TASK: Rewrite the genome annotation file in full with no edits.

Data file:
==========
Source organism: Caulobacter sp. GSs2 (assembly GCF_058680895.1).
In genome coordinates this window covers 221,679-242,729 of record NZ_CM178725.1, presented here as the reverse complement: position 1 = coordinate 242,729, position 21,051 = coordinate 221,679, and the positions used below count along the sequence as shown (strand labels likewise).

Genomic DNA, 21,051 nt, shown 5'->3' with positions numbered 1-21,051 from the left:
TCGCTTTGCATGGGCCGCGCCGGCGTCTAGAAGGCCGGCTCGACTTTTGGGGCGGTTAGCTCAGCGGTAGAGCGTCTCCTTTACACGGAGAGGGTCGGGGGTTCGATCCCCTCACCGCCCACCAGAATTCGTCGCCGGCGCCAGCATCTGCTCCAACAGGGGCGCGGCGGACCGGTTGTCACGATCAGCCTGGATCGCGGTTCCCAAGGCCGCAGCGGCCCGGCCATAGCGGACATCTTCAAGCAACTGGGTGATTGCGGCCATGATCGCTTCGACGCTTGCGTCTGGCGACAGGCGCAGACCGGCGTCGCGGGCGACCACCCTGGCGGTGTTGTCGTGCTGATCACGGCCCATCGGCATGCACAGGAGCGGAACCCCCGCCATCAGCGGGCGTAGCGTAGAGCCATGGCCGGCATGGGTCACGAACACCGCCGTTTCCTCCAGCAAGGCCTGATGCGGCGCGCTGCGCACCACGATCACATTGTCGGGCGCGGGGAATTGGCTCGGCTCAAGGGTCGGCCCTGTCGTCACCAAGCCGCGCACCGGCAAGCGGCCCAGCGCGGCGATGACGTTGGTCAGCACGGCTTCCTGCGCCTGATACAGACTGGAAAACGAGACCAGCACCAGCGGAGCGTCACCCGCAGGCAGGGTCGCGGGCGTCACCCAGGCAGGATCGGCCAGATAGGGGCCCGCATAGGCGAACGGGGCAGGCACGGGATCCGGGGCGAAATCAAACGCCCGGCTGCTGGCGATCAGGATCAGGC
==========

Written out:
Source organism: Caulobacter sp. GSs2 (assembly GCF_058680895.1).
In genome coordinates this window covers 221,679-242,729 of record NZ_CM178725.1, presented here as the reverse complement: position 1 = coordinate 242,729, position 21,051 = coordinate 221,679, and the positions used below count along the sequence as shown (strand labels likewise).

Genomic DNA, 21,051 nt, shown 5'->3' with positions numbered 1-21,051 from the left:
TCGCTTTGCATGGGCCGCGCCGGCGTCTAGAAGGCCGGCTCGACTTTTGGGGCGGTTAGCTCAGCGGTAGAGCGTCTCCTTTACACGGAGAGGGTCGGGGGTTCGATCCCCTCACCGCCCACCAGAATTCGTCGCCGGCGCCAGCATCTGCTCCAACAGGGGCGCGGCGGACCGGTTGTCACGATCAGCCTGGATCGCGGTTCCCAAGGCCGCAGCGGCCCGGCCATAGCGGACATCTTCAAGCAACTGGGTGATTGCGGCCATGATCGCTTCGACGCTTGCGTCTGGCGACAGGCGCAGACCGGCGTCGCGGGCGACCACCCTGGCGGTGTTGTCGTGCTGATCACGGCCCATCGGCATGCACAGGAGCGGAACCCCCGCCATCAGCGGGCGTAGCGTAGAGCCATGGCCGGCATGGGTCACGAACACCGCCGTTTCCTCCAGCAAGGCCTGATGCGGCGCGCTGCGCACCACGATCACATTGTCGGGCGCGGGGAATTGGCTCGGCTCAAGGGTCGGCCCTGTCGTCACCAAGCCGCGCACCGGCAAGCGGCCCAGCGCGGCGATGACGTTGGTCAGCACGGCTTCCTGCGCCTGATACAGACTGGAAAACGAGACCAGCACCAGCGGAGCGTCACCCGCAGGCAGGGTCGCGGGCGTCACCCAGGCAGGATCGGCCAGATAGGGGCCCGCATAGGCGAACGGGGCAGGCACGGGATCCGGGGCGAAATCAAACGCCCGGCTGCTGGCGATCAGGATCAGGC